How I Impressed My Wife: Part 6c

This series was inspired by a question that my wife asked me: calculate

Q = \displaystyle \int_0^{2\pi} \frac{dx}{\cos^2 x + 2 a \sin x \cos x + (a^2 + b^2) \sin^2 x}

Originally, I multiplied the top and bottom of the integrand by \tan^2 x and performed a substitution. However, as I’ve discussed in this series, there are four different ways that this integral can be evaluated.
Starting with today’s post, I’ll begin a fifth method. I really like this integral, as it illustrates so many different techniques of integration as well as the trigonometric tricks necessary for computing some integrals.

green lineSince Q is independent of a, I can substitute any convenient value of a that I want without changing the value of Q. As shown in previous posts, substituting a =0 yields the following simplification:

Q = \displaystyle \int_0^{2\pi} \frac{dx}{\cos^2 x + 2 a \sin x \cos x + (a^2 + b^2) \sin^2 x}

= \displaystyle \int_{0}^{2\pi} \frac{dx}{\cos^2 x + 2 \cdot 0 \cdot \sin x \cos x + (0^2 + b^2) \sin^2 x}

= \displaystyle \int_{0}^{2\pi} \frac{dx}{\cos^2 x + b^2 \sin^2 x}

= \displaystyle \int_{-\pi}^{\pi} \frac{dx}{\cos^2 x + b^2 \sin^2 x}

= \displaystyle \int_{-\infty}^{\infty} \frac{ 2(1+u^2) du}{u^4 + (4 b^2 - 2) u^2 + 1}

= \displaystyle \lim_{R \to \infty} \oint_{C_R} \frac{ 2(1+z^2) dz}{z^4 + (4 b^2 - 2) z^2 + 1},

where C_R is the contour in the complex plane shown below (graphic courtesy of Mathworld).

Amazingly, contour integrals can be simply computed by evaluating the residues at every pole located inside of the contour. (See Wikipedia and Mathworld for more details.) I handled the case of |b| = 1 in yesterday’s post. Today, I’ll begin the case of |b| > 1.

To find the poles of the integrand, I use the quadratic formula to set the denominator equal to zero:

z^4 + (4 b^2 - 2) z^2 + 1 = 0

z^2 = \displaystyle \frac{2-4b^2 \pm \sqrt{(4b^2-2)^2 - 4}}{2}

z^2 = \displaystyle \frac{2-4b^2 \pm \sqrt{16b^4 - 16b^2 + 4 - 4}}{2}

z^2 = \displaystyle \frac{2-4b^2 \pm \sqrt{16b^4 - 16b^2}}{2}

z^2 = \displaystyle \frac{2-4b^2 \pm 4|b| \sqrt{b^2 - 1}}{2}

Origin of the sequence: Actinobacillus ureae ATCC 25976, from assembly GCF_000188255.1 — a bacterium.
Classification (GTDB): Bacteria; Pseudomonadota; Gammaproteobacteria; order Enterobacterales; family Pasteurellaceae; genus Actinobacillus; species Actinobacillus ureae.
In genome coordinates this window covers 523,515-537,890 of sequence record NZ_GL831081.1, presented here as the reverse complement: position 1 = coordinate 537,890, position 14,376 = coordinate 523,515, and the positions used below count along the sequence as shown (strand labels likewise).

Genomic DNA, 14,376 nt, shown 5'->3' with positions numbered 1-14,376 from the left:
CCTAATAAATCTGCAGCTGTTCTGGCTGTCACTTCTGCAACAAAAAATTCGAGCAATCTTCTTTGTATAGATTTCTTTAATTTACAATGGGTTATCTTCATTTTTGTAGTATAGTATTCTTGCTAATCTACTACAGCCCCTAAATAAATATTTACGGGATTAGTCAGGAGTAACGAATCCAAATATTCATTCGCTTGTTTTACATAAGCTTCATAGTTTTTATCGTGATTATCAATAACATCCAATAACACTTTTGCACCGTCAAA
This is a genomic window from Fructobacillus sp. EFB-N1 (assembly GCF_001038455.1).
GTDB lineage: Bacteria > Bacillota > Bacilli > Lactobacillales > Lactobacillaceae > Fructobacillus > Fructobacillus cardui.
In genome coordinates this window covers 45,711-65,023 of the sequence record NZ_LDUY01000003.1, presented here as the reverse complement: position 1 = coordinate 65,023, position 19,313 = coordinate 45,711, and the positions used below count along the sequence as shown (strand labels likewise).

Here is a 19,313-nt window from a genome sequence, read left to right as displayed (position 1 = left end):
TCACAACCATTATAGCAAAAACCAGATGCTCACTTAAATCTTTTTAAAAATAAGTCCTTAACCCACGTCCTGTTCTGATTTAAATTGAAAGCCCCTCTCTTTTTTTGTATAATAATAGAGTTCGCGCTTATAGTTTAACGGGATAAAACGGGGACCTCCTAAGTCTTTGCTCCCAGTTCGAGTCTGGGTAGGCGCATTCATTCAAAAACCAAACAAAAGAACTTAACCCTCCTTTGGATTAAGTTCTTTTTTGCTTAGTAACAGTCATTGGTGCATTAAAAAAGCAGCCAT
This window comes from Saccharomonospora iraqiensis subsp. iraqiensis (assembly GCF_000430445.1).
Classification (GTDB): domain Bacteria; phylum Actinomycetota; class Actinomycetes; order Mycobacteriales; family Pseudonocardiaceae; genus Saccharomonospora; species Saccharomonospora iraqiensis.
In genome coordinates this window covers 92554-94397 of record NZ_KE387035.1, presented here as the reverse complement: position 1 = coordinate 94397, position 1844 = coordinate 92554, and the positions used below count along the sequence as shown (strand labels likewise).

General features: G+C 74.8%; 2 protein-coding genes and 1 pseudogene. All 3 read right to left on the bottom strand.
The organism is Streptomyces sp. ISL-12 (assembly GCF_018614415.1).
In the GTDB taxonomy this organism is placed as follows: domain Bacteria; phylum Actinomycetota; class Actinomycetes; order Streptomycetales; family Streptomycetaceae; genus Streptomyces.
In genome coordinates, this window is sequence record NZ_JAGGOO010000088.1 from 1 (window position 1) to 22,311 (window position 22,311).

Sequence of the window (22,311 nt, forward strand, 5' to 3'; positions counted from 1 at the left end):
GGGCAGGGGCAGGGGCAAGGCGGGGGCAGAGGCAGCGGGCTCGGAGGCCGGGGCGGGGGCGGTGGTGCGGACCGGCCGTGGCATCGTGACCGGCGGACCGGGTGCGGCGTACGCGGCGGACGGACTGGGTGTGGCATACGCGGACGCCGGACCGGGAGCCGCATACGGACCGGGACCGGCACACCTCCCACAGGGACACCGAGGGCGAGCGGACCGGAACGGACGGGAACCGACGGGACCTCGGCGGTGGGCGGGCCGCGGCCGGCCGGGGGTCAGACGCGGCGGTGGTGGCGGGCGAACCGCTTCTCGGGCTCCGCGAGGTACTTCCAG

z^2 = 1-2b^2 \pm 2|b| \sqrt{b^2 - 1}

As shown earlier in this series, the right-hand side is negative if |b| > 1. So, for the sake of simplicity, I’ll define

r_1 = \sqrt{2b^2 - 1 + 2|b| \sqrt{b^2 - 1}},

r_2 = \sqrt{2b^2 - 1 - 2|b| \sqrt{b^2 - 1}},

so that the four poles of the integrand are ir_1, ir_2, -ir_1, and -ir_2. Of these, only two (ir_1 and ir_2) lie within the contour for sufficiently large R, and so I’ll need to compute the residues for these two poles.

Before starting that task, I notice that

z^4 + (4 b^2 - 2) z^2 + 1 = (z - ir_1)(z + ir_1)(z - ir_2)(z + ir_2),


z^4 + (4b^2 - 2)z^2 + 1 = (z^2 + r_1^2)(z^2 + r_2^2),


z^4 + (4b^2 -2)z^2 + 1 = z^4 + (r_1^2 + r_2^2) z^2 + r_1^2 r_2^2.

Matching coefficients, I see that

r_1^2 + r_2^2 = 4b^2 - 2,

r_1^2 r_2^2 = 1.

These will become very handy later in the calculation.

The integrand has the form \displaystyle g(z)/h(z), and each pole has order one. As shown earlier in this series, the residue at such pole is equal to

\displaystyle \frac{g(r)}{h'(r)}.

In this case, g(z) = 2(1+z^2) and h(z) = z^4 + (4b^2-2)z^2 + 1 so that h'(z) = 4z^3 + 2(4b^2-2)z, and so the residue at r_1 and r_2 are given by

\displaystyle \frac{2(1+[ir_1]^2)}{4 [ir_1]^3 + 2(4b^2-2) [ir_1]} = \displaystyle \frac{-i(1-r_1^2)}{-2r_1^3 + (4b^2-2) r_1}


\displaystyle \frac{2(1+[ir_2]^2)}{4 [ir_2]^3 + 2(4b^2-2) [ir_2]} = \displaystyle \frac{-i(1-r_2^2)}{-2r_2^3 + (4b^2-2) r_2}

Finally, to evaluate the contour integral, I simply the sum of the residues within the contour and then multiply the sum by 2\pi i:

Q = \displaystyle \lim_{R \to \infty} \oint_{C_R} \frac{ 2(1+z^2) dz}{z^4 + (4 b^2 - 2) z^2 + 1} = 2\pi i \left[\frac{-i(1-r_1^2)}{-2r_1^3 + (4b^2-2) r_1} +\frac{-i(1-r_2^2)}{-2r_2^3 + (4b^2-2) r_2} \right]

= 2\pi \displaystyle \left[ \frac{1-r_1^2}{-2r_1^3 + (4b^2-2) r_1} +\frac{1-r_2^2}{-2r_2^3 + (4b^2-2) r_2} \right]


green lineSo, to complete the evaluation of Q, I’m left with the small matter of simplifying the right-hand side. I’ll tackle this in tomorrow’s post.

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